Costs of Importing Food

The convenience of aisles of imported food at our grocery stores has hidden costs.  In only a few decades, our population has become dependent on industrialized food which is typically highly processed and lacks nutritional value.  The industrialized food found in our grocery stores is not made locally and most of the revenue generated from their sales is exported out of Marquette County.  In other words, the consumption of industrialized foods negatively impacts the health of our people and has little positive impact on the local economy because the dollars do not stay local.  The environment absorbs a substantial amount of the cost of transporting industrialized food.


Nutritional Value

 Vegetables and fruit that are in season and freshly harvested are the healthiest.  The less time spent in transport the better.  The moment vegetables and fruits are harvested, they begin to lose nutritional value.  This is caused by respiration as the plants continue to breathe they break down stored nutrients.  The longer the time between harvest and consumption, the greater the loss in nutritional value.  Plants have been bred to better handle the process of transportation.  Plants that bruise less and look nice are more appealing to the consumer.  


Reliance on an industrialized food system creates a vulnerable situation.  The Centers for Disease Control and Prevention estimates that each year 48 million Americans get sick and 3,000 die from foodborne illnesses.[1]  When contamination of the food supply occurs, there is potential for millions of people to become ill.  In 2006 in a New York Times magazine article titled The Vegetable-Industrial Complex, author Michael Pollan referenced a 2003 Government Accountability Office report to Congress on bioterrorism.  According to Pollan, that report acknowledged how the centralized nature of the country’s food production and processing system is vulnerable to a terrorist attack.  He goes on further to say that 80% of America’s beef is slaughtered by four companies, 75% of the precut salads are processed by two and 30% of the milk by just one company.[2]  In addition to being more vulnerable to attack from humans, a centralized food system with very little plant diversification is also more vulnerable to disruption from pests and weather conditions which could occur at any time. A diverse food system ensures many varieties of plants which have unique survival capabilities, such as drought resistance, are part of the available crops.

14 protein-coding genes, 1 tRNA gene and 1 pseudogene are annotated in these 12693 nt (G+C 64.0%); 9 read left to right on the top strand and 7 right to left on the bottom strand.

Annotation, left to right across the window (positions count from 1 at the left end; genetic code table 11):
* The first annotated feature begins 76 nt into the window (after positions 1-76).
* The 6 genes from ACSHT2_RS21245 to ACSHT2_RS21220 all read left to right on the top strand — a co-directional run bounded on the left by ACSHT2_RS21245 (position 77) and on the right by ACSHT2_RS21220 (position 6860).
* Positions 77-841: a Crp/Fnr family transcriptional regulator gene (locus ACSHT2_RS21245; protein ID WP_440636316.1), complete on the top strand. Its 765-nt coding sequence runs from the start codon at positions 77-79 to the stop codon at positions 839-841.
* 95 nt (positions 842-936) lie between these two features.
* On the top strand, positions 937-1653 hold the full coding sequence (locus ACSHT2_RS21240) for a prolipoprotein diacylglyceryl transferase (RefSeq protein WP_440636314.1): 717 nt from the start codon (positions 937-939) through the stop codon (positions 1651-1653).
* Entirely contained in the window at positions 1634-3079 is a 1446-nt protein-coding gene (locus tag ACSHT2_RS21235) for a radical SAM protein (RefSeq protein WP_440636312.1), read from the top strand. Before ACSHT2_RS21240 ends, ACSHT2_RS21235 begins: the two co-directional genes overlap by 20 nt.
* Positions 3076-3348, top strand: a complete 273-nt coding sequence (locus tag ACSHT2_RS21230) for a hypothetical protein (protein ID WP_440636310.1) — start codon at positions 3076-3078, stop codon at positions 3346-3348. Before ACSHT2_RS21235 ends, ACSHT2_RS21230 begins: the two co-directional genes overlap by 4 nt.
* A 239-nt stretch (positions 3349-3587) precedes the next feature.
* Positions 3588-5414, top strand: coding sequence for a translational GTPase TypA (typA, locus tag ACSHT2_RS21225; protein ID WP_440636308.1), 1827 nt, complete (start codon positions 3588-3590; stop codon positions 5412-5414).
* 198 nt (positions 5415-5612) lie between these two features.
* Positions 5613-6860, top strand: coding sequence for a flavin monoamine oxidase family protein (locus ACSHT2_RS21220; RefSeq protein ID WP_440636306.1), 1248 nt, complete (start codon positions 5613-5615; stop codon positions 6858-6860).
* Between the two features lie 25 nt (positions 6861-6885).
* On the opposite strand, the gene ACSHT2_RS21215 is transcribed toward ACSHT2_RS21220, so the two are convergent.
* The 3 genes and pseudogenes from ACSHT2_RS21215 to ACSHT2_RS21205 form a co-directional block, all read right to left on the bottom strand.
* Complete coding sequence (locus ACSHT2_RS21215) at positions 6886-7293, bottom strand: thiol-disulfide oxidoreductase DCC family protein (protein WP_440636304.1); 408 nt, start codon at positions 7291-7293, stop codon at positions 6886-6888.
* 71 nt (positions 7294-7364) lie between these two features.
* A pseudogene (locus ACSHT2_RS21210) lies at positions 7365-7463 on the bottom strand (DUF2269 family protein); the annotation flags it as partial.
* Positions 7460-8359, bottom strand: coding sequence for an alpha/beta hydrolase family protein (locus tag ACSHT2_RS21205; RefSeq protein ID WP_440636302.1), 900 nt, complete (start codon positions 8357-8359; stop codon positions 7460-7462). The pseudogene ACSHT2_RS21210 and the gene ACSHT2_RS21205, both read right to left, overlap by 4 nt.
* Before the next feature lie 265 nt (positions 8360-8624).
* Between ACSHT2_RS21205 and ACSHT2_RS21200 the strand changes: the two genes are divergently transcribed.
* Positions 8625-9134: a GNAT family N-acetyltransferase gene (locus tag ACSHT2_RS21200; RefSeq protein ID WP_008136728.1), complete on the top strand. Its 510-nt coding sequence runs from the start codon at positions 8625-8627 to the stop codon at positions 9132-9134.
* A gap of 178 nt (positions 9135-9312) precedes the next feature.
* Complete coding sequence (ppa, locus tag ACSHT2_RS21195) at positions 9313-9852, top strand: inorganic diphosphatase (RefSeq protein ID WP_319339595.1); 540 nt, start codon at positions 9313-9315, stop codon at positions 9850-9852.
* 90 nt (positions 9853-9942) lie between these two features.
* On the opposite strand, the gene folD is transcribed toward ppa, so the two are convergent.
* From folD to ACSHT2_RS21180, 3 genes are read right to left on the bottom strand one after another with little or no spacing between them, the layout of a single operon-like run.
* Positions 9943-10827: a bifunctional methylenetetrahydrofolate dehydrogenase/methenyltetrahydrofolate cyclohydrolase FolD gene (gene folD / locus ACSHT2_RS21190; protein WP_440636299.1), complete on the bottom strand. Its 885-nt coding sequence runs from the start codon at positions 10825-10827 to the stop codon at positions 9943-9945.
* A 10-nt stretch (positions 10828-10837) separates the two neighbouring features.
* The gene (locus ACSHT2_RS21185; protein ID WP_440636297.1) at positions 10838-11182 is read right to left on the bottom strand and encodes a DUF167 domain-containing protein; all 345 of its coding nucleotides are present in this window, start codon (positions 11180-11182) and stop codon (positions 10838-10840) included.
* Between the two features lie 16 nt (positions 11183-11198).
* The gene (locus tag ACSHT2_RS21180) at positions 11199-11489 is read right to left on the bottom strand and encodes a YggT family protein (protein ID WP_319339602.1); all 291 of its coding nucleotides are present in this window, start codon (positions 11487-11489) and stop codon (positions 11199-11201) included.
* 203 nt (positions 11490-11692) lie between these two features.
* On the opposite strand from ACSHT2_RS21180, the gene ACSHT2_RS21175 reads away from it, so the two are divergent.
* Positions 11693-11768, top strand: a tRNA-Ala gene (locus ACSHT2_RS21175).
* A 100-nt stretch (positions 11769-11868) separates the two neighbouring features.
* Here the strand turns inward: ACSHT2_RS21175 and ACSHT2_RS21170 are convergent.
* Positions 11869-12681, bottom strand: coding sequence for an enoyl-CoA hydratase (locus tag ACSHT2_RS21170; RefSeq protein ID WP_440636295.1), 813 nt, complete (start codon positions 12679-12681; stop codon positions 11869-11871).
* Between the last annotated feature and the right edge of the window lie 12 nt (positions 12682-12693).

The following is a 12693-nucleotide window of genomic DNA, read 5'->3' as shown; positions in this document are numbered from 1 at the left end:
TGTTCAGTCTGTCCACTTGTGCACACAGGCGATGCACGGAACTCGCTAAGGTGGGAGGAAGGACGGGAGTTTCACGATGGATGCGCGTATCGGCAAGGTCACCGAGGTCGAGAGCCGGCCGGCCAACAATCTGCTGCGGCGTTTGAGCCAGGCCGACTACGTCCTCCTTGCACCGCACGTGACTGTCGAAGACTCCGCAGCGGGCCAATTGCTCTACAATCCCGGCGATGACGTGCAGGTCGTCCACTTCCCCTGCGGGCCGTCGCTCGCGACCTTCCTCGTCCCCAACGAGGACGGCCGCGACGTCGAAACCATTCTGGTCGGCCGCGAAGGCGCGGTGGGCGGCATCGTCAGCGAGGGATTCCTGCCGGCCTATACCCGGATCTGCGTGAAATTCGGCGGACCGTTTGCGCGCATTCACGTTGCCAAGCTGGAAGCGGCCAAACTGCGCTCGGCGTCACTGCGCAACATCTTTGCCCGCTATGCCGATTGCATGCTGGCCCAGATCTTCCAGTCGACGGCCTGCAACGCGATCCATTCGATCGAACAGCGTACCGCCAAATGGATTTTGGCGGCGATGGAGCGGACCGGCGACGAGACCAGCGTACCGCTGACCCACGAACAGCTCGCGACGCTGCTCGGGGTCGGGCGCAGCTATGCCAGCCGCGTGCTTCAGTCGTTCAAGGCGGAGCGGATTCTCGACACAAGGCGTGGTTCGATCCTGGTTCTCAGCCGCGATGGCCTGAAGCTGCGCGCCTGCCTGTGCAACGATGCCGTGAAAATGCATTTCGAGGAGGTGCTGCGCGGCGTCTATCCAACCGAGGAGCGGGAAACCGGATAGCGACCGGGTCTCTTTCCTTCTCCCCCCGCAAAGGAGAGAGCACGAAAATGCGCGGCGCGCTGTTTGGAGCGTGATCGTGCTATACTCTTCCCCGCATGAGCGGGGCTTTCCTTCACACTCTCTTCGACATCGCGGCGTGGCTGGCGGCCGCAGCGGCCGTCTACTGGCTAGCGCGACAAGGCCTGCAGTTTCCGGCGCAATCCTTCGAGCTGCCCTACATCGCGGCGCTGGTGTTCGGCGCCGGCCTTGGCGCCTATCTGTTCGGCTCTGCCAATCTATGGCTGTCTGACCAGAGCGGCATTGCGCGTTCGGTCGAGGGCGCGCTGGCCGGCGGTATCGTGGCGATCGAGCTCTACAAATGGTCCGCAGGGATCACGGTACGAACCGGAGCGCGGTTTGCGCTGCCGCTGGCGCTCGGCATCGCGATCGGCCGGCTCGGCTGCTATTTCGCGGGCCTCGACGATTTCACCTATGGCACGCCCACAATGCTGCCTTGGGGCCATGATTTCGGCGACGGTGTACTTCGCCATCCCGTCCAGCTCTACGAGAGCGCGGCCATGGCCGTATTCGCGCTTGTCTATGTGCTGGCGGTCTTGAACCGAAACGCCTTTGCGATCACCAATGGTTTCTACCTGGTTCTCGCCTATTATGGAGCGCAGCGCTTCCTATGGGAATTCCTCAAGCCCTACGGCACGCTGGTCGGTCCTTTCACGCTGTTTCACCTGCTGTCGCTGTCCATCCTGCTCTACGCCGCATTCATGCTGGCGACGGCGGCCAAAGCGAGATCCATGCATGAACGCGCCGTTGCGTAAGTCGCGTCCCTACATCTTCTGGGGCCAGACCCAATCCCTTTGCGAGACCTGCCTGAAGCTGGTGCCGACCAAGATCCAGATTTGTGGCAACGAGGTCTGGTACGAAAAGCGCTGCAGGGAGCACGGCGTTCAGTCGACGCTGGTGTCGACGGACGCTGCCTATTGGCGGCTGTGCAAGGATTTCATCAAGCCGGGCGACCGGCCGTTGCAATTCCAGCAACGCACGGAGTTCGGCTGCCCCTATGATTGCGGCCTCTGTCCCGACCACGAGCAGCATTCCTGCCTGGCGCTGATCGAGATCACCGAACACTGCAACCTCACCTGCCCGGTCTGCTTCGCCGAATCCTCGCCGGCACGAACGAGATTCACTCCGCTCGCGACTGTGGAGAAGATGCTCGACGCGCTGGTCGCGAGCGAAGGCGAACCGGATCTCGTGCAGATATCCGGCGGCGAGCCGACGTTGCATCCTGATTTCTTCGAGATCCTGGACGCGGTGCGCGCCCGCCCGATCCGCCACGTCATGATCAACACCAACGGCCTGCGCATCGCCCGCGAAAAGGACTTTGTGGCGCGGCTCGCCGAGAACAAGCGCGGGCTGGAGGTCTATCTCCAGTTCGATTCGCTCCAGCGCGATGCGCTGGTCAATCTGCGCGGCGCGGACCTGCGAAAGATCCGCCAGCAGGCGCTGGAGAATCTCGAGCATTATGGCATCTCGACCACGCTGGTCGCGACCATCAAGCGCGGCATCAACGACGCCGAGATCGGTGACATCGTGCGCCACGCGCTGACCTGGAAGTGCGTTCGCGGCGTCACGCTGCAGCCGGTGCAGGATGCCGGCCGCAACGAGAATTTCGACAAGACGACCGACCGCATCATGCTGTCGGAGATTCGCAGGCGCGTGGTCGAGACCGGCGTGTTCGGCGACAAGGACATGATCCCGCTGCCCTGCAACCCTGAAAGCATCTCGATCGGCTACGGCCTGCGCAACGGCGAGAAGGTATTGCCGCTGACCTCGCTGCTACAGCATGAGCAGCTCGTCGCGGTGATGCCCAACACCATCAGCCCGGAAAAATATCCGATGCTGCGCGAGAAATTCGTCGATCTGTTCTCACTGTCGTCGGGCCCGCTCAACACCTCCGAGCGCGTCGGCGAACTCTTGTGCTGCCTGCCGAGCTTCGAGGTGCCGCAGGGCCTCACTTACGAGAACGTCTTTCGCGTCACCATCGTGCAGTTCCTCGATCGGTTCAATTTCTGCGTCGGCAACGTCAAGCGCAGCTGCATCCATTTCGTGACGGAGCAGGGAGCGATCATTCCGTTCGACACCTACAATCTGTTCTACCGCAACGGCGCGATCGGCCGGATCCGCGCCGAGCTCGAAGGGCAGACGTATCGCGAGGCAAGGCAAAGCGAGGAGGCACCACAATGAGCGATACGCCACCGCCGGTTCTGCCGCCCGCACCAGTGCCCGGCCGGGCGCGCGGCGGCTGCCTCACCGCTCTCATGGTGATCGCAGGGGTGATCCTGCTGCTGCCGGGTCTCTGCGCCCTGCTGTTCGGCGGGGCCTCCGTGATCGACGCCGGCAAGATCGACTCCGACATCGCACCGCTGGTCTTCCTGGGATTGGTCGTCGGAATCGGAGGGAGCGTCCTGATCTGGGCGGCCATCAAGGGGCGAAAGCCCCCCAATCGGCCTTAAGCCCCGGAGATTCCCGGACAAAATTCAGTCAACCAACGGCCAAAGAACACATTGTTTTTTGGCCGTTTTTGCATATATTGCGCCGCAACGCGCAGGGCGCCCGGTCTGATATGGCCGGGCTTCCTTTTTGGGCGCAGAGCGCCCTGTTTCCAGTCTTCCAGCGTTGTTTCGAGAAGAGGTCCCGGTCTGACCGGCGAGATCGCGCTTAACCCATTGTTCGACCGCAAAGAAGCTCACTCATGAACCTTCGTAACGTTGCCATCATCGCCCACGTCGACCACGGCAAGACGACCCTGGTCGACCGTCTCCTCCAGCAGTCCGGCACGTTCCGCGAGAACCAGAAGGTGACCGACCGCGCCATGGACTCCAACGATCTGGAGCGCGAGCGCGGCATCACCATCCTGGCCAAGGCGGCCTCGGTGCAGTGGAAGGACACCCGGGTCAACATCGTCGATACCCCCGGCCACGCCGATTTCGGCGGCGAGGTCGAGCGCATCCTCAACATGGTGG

Since the production of food became industrialized, the variation of food has substantially been reduced.  Now, seed varieties are being developed that have been genetically modified to increase harvest yields.  These seeds are patented which increases support of oligopolies, market conditions in which prices and other factors are controlled by a few sellers[4], and also increases a farmer’s reliance on one company.

Exportation of Local Dollars

Local dollars are money spent by residents of Marquette County in Marquette County.  When residents spend a dollar at chain restaurants or stores, most of that dollar will leave the county and the state without recirculating through the local economy.  The opposite is true of a dollar spent at a locally owned business.  According to, for every $1 spent at a local business, 45 cents is reinvested locally.[5]  The website reports that for every $1 spent at a corporate chain, only 15 cents is reinvested locally.  There is greater financial benefit to the local economy when non-residents, or visitors, spend money in the County.

The money that is spent on food purchased directly from a local producer,  such as on the farm or at a farmers market, has a substantial impact on the local economy and is likely to be reinvested into the local economy at a higher rate.

Environmental Impacts of Food Importation

On average, food travels well over 1,000 miles from the producer to the dinner plate.  Emissions from the transportation of food contribute a significant amount of pollution into the atmosphere.  Such human-related carbon emissions contribute to climate change[6].  As the world population continues to increase so does food demand.

Select Food Types, Imported Map

Using data from the United States Department of Agriculture, Economic Research Service[7], the Figure shows select food types imported into the United States in 2011 by the million dollars.  Obviously, not all food types can be grown and produced in the United States however, there is opportunity to reduce the amount of money spent importing various food types.  In 2011, most of $1,729.9 million dollars was spent on imported vegetable and fruit preparations from China.  The distance from China to Los Angeles, California alone is approximately 5,700 nautical miles.

[1] Centers for Disease Control Prevention.


[3] Source: Transition Marquette County.


[5] Powered by shoplocally, an online database of local merchants.